GLAD and local counsel represent Janet in the Vermont proceedings. For more information about the case, go to

If same-sex parents raise a child together, but only one is the “legal” parent (by birth or adoption), then what rights does the non-legal parent have vis-à-vis the child?

The rights of a co-parent were addressed by the Rhode Island Supreme Court in a ruling handed down in September, 2000.  When such a person can show she is a de facto parent, then she is entitled to a court hearing to address what custody, visitation and support arrangement is in the best interests of the child (Rubano v. DiCenzo, 759 A.2d. 959 (R.I. 2000)).  To be qualified as a de facto parent, the legal parent must have consented to and fostered the relationship between the child and the de facto parent; the child and de facto parent must have lived together; the de facto parent must have performed parental functions for the child to a significant degree; and the child and de facto parent must have developed a parent-child bond.

One other helpful point about the Rubano case is that it clarifies that a parenting agreement can be used to bar a parent from claiming that his or her former partner has no grounds for making a custody or visitation claim.  In some cases, parties to the agreement may also seek to enforce the agreements in court.

Regardless of the status of a person’s legal rights, it is critical to remember that children form strong attachments to their parental caregivers regardless of legal labels.  Separating a child from a person who has acted as their parent can be a devastating loss for a child.  Moreover, court proceedings to establish de facto parenthood will be painful and costly, so anything people can do outside of court to make decisions together about a child’s interests is strongly encouraged. For more information see GLAD’s publication Protecting Families: Standards for LGBT Families.

Short of second-parent adoption, how can a family protect the interests of the child vis-à-vis their non-legal parent?

There are a number of steps that can be taken, although none offer the security of a second parent adoption.

  1. Co-parenting Agreement: A co-parenting agreement is an agreement setting out the parents’ expectations about each other’s roles and their plans in the event of separation, disability, or death. While these agreements may not always be given full effect by courts, which are bound to make custody and visitation decisions based on the child’s best interests, they are important indicators of what the couple believed was in the best interests of the child and may influence a court’s ultimate decision.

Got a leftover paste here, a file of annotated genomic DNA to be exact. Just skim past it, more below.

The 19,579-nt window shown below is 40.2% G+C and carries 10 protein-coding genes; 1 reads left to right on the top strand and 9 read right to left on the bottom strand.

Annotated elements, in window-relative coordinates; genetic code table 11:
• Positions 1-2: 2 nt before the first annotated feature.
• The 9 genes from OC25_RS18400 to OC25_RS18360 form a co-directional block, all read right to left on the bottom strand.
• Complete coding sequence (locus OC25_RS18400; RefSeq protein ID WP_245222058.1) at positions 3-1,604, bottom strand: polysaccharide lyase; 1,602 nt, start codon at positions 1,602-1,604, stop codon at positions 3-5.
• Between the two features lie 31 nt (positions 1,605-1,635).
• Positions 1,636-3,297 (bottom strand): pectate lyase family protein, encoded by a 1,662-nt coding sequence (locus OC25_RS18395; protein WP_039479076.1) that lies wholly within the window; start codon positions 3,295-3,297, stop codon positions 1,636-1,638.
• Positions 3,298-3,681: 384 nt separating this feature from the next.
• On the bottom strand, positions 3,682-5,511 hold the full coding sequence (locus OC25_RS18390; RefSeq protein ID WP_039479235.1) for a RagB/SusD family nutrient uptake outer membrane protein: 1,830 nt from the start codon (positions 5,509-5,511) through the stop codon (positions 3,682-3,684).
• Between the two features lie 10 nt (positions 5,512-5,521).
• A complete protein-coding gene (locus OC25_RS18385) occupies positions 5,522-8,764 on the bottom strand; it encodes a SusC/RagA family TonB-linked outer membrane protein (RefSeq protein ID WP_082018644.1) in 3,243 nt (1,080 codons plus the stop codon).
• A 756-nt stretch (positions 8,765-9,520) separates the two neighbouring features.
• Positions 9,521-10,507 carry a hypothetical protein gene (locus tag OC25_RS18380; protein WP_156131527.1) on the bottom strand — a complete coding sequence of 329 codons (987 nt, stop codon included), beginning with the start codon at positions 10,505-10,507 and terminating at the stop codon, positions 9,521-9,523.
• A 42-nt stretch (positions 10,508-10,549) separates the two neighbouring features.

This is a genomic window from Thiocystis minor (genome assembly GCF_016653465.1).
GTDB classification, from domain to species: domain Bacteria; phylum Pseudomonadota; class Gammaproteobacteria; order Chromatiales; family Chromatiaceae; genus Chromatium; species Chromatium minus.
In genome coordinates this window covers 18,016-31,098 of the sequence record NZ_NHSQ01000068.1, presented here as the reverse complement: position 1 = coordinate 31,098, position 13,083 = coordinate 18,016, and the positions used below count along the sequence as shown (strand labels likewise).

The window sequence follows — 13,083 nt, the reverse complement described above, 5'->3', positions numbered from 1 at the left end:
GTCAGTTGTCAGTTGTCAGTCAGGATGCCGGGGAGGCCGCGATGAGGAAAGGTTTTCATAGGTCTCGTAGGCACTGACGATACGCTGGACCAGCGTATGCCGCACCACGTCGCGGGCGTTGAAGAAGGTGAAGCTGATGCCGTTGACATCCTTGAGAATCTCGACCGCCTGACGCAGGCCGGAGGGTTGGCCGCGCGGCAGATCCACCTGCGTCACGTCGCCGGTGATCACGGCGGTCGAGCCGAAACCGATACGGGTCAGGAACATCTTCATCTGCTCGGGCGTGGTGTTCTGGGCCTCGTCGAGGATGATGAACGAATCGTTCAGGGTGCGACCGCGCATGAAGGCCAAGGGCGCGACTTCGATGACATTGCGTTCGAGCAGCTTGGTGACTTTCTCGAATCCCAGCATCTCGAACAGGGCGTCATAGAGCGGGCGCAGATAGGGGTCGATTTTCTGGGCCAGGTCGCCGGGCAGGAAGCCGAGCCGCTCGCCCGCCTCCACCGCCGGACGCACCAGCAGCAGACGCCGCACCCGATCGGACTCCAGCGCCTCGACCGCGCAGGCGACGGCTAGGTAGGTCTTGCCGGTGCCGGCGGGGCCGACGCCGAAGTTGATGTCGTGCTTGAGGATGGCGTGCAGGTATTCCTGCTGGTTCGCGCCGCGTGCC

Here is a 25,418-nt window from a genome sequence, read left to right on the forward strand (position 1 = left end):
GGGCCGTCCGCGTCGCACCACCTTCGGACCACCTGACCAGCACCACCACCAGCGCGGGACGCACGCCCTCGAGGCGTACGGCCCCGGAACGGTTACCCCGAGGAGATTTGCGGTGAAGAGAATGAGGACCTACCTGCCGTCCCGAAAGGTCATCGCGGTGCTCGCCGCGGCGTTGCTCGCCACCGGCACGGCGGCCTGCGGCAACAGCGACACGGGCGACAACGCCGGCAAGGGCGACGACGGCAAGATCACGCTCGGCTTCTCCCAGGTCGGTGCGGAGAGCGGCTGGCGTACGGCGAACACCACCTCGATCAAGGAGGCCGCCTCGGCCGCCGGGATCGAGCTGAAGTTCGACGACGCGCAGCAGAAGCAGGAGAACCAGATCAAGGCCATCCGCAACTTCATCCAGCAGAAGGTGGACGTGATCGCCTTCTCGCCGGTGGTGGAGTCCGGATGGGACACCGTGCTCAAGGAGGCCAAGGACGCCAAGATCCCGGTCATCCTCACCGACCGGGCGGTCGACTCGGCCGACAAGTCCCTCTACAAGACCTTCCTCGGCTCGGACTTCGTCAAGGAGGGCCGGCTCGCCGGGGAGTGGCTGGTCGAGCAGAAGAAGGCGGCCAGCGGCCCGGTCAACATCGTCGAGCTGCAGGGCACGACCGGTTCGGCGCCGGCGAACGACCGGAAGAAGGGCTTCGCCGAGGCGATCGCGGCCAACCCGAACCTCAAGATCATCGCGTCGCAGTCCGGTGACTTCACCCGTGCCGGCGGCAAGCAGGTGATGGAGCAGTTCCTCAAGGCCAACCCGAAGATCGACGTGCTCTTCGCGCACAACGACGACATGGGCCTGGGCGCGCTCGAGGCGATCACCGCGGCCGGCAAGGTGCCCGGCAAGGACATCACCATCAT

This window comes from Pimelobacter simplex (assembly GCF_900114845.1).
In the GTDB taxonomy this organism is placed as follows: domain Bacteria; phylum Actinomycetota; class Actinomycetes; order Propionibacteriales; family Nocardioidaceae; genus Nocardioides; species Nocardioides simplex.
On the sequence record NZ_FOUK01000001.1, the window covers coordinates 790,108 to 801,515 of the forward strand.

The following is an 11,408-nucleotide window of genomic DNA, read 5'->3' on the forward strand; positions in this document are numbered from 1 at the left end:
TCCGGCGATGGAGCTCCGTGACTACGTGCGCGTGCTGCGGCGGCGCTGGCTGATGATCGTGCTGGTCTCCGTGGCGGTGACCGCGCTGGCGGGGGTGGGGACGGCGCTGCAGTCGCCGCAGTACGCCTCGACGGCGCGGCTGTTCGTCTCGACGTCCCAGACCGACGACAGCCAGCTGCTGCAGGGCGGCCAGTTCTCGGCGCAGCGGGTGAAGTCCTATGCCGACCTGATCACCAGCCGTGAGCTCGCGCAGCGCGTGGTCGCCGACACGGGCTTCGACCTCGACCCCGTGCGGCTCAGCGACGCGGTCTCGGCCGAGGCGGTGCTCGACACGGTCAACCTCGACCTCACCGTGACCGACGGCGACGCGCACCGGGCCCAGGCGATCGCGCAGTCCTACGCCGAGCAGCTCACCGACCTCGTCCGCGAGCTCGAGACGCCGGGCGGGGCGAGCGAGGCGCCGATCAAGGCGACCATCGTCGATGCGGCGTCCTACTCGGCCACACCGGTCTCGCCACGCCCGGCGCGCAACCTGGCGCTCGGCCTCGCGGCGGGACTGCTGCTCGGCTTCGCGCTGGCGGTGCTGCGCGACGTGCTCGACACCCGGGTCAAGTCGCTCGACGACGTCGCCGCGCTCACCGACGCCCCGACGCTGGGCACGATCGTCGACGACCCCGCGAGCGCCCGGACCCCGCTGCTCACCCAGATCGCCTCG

1. Wills: The legal parent may nominate a guardian of the child upon the parent’s death (R.I. Gen. Laws § 33-15.1-7). These wishes are given strong preferences by courts. Of course, if the child has another legal parent living, then that person would have priority over the nominated guardian.
  1. Power of Attorney and Temporary Guardianship: This document is signed by the parent and authorizes another person (the attorney-in-fact and temporary guardian) to make a wide variety of decisions and arrangements for the child, including matters related to school, medical care and finances.
  1. Co-guardianship: While there is no express provision in the law allowing for appointment of co-guardians, and although the practice varies to some degree across the State, some probate courts allow a parent to name the other non-legal parent as a co-guardian so that the other parent may secure medical attention for the child and act as a parent (R.I. Gen. Laws § 33-15.1-5). This status is not permanent, and may be terminated by a court (R.I. Gen. Laws § 33-15-18 (“The court shall remove any…guardian…upon finding that the [guardian] has not fulfilled, or is no longer able to fulfill, the duties of the appointment as set forth by the order itself and/or the limited guardianship and guardianship law.”)).